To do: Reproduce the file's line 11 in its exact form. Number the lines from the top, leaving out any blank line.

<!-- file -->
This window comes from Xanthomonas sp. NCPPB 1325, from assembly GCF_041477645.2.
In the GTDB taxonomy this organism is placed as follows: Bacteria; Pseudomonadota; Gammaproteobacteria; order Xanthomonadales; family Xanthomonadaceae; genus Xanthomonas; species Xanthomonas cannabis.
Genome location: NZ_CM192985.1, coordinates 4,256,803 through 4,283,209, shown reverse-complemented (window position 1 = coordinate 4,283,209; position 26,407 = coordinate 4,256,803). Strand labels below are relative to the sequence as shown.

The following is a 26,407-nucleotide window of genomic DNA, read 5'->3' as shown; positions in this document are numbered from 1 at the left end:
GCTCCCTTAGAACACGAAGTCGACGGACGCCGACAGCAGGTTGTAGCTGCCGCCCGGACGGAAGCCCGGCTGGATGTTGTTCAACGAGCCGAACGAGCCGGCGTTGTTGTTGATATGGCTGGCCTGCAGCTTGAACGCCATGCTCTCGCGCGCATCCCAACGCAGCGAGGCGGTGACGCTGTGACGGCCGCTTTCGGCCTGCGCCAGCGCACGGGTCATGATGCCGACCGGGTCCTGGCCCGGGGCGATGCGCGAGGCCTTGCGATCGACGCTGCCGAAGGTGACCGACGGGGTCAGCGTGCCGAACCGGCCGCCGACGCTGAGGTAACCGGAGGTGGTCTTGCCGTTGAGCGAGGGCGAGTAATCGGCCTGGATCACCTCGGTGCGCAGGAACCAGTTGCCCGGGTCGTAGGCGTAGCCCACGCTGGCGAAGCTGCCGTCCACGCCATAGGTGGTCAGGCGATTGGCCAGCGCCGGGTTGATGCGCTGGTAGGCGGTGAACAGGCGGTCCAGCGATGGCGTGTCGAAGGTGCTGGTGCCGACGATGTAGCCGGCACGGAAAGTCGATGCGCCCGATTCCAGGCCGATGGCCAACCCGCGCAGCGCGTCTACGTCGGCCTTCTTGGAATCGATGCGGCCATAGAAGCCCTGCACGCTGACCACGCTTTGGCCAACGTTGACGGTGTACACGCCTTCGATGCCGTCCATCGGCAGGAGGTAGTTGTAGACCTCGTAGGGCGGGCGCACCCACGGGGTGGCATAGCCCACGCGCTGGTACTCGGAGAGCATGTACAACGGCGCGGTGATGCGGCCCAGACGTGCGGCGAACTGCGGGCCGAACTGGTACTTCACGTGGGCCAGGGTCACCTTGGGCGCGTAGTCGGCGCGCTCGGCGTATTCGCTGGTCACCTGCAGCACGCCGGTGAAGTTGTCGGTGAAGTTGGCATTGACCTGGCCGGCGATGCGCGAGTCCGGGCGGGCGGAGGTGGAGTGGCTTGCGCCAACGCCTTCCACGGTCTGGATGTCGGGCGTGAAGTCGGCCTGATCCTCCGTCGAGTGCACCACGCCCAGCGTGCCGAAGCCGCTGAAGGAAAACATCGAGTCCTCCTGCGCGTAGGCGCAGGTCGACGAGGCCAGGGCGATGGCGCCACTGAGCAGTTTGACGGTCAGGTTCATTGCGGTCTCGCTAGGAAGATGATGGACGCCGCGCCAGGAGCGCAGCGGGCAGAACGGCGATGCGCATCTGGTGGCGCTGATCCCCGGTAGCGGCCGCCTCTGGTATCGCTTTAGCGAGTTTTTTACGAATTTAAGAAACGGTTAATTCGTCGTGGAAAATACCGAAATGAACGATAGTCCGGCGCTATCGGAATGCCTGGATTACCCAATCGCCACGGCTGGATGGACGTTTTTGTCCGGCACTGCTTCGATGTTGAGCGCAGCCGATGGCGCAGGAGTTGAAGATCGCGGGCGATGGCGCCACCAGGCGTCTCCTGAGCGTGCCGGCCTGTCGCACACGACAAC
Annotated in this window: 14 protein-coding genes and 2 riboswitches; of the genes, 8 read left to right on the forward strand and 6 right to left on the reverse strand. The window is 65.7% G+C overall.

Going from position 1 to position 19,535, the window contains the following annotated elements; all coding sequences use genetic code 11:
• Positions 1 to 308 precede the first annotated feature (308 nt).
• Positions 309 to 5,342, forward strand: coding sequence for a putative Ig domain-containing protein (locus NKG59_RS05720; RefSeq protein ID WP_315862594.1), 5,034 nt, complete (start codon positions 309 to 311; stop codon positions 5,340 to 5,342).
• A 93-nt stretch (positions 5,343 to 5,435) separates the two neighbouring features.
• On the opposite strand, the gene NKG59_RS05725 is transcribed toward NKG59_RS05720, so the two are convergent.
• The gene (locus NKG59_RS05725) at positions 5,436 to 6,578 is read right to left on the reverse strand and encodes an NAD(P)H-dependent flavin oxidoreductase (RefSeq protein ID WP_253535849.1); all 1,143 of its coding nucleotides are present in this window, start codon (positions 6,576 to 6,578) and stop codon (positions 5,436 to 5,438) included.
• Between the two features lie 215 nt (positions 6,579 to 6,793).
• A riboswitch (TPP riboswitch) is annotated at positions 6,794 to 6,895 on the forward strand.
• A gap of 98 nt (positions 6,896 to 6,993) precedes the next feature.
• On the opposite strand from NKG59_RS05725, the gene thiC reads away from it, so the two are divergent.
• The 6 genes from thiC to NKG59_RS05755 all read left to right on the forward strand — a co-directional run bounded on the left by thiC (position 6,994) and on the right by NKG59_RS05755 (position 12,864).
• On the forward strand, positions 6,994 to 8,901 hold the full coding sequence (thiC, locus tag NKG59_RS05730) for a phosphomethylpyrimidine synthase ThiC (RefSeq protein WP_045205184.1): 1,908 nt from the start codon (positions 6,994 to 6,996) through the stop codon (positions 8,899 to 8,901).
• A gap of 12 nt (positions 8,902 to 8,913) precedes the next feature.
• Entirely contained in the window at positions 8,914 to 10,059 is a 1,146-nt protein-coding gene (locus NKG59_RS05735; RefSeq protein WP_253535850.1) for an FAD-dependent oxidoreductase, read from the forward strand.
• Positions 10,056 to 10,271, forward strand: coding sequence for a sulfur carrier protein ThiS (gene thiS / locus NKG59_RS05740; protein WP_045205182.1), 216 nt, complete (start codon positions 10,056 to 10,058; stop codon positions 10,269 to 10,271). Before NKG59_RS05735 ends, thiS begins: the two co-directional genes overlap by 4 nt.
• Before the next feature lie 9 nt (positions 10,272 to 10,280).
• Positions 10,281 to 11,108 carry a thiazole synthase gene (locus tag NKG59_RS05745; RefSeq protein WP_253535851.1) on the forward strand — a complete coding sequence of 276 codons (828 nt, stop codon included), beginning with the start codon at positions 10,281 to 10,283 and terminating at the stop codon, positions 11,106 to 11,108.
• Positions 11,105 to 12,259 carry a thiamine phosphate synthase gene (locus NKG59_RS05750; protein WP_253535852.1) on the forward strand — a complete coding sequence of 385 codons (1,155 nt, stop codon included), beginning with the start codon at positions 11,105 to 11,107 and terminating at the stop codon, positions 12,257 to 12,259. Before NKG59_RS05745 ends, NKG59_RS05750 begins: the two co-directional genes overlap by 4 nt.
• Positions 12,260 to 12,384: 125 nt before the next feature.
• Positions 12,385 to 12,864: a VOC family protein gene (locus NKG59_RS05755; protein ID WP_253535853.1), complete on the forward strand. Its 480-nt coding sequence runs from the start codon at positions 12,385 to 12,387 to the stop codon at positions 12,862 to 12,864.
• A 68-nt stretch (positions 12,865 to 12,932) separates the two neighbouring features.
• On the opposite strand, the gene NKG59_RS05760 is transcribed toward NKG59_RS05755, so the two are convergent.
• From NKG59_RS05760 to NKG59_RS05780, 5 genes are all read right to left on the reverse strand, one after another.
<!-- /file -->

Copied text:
• On the opposite strand, the gene NKG59_RS05725 is transcribed toward NKG59_RS05720, so the two are convergent.